In Charles O’Rorke v HMRC [2017] TC6008, the First Tier Tribunal (FTT) upheld an assessment that a director was negligent so personally liable for the company’s NIC bill.

  • Charles O’Rorke FCCA was Finance Director of L Wear Limited, a company purchased out of administration in April 2006.
  • It traded until March 2007 before being put into liquidation. During this period O’Rorke prioritised payments to staff and suppliers over HMRC. 
  • HMRC originally alleged fraud. They downgraded this to negligence and raised a Personal Liability Notice on O’Rorke, making him personally liable for the company’s unpaid NIC.

The former director appealed.

Defences advanced were that:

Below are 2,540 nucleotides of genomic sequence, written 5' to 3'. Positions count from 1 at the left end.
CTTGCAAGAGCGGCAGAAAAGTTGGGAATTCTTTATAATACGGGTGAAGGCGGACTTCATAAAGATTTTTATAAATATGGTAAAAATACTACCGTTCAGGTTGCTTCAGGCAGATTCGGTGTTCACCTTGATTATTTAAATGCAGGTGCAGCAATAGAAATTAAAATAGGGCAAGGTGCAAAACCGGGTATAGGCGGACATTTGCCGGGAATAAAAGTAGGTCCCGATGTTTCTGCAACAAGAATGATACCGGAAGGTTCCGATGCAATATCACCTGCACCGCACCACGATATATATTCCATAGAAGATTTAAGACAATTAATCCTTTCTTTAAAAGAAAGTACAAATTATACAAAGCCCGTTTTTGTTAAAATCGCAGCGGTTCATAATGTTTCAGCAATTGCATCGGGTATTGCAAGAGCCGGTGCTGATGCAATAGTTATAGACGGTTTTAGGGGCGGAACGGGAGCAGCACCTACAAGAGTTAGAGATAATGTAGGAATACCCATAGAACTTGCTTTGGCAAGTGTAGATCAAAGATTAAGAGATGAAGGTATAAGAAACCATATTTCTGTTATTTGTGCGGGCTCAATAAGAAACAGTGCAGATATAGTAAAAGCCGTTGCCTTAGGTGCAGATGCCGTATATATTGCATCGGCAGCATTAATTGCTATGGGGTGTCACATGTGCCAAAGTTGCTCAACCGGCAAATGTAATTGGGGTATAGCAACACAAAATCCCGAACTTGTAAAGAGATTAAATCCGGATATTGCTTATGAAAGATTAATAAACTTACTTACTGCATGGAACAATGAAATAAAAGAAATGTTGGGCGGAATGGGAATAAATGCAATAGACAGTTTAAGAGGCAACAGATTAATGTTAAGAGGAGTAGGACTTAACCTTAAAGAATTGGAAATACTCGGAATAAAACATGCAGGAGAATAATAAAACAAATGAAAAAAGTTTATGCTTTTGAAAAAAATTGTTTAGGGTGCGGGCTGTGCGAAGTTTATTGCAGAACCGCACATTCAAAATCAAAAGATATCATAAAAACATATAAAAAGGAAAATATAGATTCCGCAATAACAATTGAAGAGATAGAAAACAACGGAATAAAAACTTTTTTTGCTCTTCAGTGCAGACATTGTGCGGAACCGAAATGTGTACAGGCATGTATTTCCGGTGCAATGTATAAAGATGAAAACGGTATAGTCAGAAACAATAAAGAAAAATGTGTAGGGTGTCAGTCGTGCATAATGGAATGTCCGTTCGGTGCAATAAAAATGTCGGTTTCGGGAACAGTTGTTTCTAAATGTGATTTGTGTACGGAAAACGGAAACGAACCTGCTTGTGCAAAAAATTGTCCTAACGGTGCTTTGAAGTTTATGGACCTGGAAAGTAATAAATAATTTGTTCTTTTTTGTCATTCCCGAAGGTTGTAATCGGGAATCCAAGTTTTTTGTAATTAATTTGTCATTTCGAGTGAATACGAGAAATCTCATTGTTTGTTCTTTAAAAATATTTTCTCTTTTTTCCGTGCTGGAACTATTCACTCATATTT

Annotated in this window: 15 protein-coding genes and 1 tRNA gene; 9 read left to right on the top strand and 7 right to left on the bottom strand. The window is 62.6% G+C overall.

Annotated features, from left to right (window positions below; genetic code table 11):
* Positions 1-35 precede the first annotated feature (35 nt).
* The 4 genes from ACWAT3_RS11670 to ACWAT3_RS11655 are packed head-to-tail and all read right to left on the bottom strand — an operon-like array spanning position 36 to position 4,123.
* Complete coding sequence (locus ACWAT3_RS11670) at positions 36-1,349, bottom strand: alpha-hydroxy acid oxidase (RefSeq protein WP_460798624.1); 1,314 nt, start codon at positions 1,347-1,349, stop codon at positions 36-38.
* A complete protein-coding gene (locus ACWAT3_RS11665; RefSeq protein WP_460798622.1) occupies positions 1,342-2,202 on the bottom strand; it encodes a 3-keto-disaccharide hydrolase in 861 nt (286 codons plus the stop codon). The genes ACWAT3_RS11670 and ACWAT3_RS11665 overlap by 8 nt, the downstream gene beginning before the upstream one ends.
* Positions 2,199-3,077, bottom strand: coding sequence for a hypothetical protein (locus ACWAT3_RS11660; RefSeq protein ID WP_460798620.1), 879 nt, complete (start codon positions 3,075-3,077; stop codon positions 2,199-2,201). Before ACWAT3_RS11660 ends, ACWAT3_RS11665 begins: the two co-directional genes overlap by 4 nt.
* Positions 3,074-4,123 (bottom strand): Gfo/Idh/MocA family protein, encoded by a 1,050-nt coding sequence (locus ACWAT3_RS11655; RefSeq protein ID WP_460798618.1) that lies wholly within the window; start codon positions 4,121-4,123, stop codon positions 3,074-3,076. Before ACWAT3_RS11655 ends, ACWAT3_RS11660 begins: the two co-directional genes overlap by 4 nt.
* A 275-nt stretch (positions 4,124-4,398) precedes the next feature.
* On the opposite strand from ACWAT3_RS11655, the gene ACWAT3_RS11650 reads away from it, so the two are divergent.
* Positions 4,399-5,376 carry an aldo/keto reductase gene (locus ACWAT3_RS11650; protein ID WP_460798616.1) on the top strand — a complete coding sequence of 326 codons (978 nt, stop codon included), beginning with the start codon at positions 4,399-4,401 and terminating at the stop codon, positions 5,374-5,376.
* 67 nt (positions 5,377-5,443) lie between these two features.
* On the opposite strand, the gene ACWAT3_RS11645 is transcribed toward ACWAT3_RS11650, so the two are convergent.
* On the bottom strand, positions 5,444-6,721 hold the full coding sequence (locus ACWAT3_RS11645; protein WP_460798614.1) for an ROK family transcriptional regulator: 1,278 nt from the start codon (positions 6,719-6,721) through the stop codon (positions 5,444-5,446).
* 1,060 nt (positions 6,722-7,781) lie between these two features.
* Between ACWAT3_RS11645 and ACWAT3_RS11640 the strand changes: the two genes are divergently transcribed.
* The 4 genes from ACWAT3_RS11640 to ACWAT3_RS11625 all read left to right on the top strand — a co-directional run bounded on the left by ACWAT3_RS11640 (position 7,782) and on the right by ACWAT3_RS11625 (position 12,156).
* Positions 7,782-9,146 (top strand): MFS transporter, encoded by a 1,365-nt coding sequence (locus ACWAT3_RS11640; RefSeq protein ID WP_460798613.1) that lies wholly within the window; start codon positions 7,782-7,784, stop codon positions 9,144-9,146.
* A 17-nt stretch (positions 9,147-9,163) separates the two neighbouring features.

• O'Rorke was mentally ill at the time he worked for L Wear so could not have been negligent
    • The key question is whether negligence is a subjective or objective test
    • The FTT considered the question twice before the hearing, getting different results
    • The Upper Tribunal ruled the test was objective, so O’Rorke’s state of mind was not relevant
  • The length of time between the events and the tribunal was in breach of his human rights
    • The FTT considered that there had been no unreasonable delay as the case was procedurally active throughout
    • It did not rule on whether the Human Rights Act was actually in point
  • O’Rorke acted in the best interests of the company and shareholders by paying employees and suppliers in preference to HMRC
    • The FTT held that this was not a viewpoint that could be held by a reasonable person
    • “… such a position verges on delusional”


The decision that negligence is an objective test is interesting: this means that the circumstances and potential mitigations surrounding the suspected negligence are not relevant.


Charles O’Rorke v HMRC [2017] UKFTT 0566 (TC)

NIC: Employers' update